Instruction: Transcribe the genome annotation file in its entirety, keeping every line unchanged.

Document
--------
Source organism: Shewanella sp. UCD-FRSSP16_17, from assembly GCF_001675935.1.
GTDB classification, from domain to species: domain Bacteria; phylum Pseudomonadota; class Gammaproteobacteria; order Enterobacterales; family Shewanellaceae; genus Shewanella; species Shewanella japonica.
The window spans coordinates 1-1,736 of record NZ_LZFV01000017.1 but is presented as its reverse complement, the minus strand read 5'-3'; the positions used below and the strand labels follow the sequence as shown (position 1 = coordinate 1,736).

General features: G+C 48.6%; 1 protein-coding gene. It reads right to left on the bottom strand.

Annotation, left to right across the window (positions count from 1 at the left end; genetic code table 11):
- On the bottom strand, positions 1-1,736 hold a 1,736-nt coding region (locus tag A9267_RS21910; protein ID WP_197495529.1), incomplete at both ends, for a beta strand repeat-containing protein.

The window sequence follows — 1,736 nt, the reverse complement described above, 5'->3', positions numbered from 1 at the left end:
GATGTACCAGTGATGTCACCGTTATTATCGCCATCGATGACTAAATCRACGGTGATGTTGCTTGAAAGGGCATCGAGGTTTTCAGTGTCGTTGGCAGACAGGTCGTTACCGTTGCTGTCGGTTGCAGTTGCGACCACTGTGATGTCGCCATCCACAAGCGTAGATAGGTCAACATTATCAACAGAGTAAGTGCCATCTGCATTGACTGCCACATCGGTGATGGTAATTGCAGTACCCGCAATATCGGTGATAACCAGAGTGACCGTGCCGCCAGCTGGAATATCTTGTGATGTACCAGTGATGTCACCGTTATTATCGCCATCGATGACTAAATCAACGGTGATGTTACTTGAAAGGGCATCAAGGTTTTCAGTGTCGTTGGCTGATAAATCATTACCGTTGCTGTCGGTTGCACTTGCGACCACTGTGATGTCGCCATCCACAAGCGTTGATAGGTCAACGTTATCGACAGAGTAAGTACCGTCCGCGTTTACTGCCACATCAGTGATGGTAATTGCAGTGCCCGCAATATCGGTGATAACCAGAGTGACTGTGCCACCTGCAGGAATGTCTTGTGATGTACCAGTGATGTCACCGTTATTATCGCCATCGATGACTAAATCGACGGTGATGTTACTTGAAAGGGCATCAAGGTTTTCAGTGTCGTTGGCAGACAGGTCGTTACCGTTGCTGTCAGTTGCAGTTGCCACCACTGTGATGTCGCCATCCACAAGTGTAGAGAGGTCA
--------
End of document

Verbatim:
Source organism: Shewanella sp. UCD-FRSSP16_17, from assembly GCF_001675935.1.
GTDB classification, from domain to species: domain Bacteria; phylum Pseudomonadota; class Gammaproteobacteria; order Enterobacterales; family Shewanellaceae; genus Shewanella; species Shewanella japonica.
The window spans coordinates 1-1,736 of record NZ_LZFV01000017.1 but is presented as its reverse complement, the minus strand read 5'-3'; the positions used below and the strand labels follow the sequence as shown (position 1 = coordinate 1,736).

General features: G+C 48.6%; 1 protein-coding gene. It reads right to left on the bottom strand.

Annotation, left to right across the window (positions count from 1 at the left end; genetic code table 11):
- On the bottom strand, positions 1-1,736 hold a 1,736-nt coding region (locus tag A9267_RS21910; protein ID WP_197495529.1), incomplete at both ends, for a beta strand repeat-containing protein.

The window sequence follows — 1,736 nt, the reverse complement described above, 5'->3', positions numbered from 1 at the left end:
GATGTACCAGTGATGTCACCGTTATTATCGCCATCGATGACTAAATCRACGGTGATGTTGCTTGAAAGGGCATCGAGGTTTTCAGTGTCGTTGGCAGACAGGTCGTTACCGTTGCTGTCGGTTGCAGTTGCGACCACTGTGATGTCGCCATCCACAAGCGTAGATAGGTCAACATTATCAACAGAGTAAGTGCCATCTGCATTGACTGCCACATCGGTGATGGTAATTGCAGTACCCGCAATATCGGTGATAACCAGAGTGACCGTGCCGCCAGCTGGAATATCTTGTGATGTACCAGTGATGTCACCGTTATTATCGCCATCGATGACTAAATCAACGGTGATGTTACTTGAAAGGGCATCAAGGTTTTCAGTGTCGTTGGCTGATAAATCATTACCGTTGCTGTCGGTTGCACTTGCGACCACTGTGATGTCGCCATCCACAAGCGTTGATAGGTCAACGTTATCGACAGAGTAAGTACCGTCCGCGTTTACTGCCACATCAGTGATGGTAATTGCAGTGCCCGCAATATCGGTGATAACCAGAGTGACTGTGCCACCTGCAGGAATGTCTTGTGATGTACCAGTGATGTCACCGTTATTATCGCCATCGATGACTAAATCGACGGTGATGTTACTTGAAAGGGCATCAAGGTTTTCAGTGTCGTTGGCAGACAGGTCGTTACCGTTGCTGTCAGTTGCAGTTGCCACCACTGTGATGTCGCCATCCACAAGTGTAGAGAGGTCA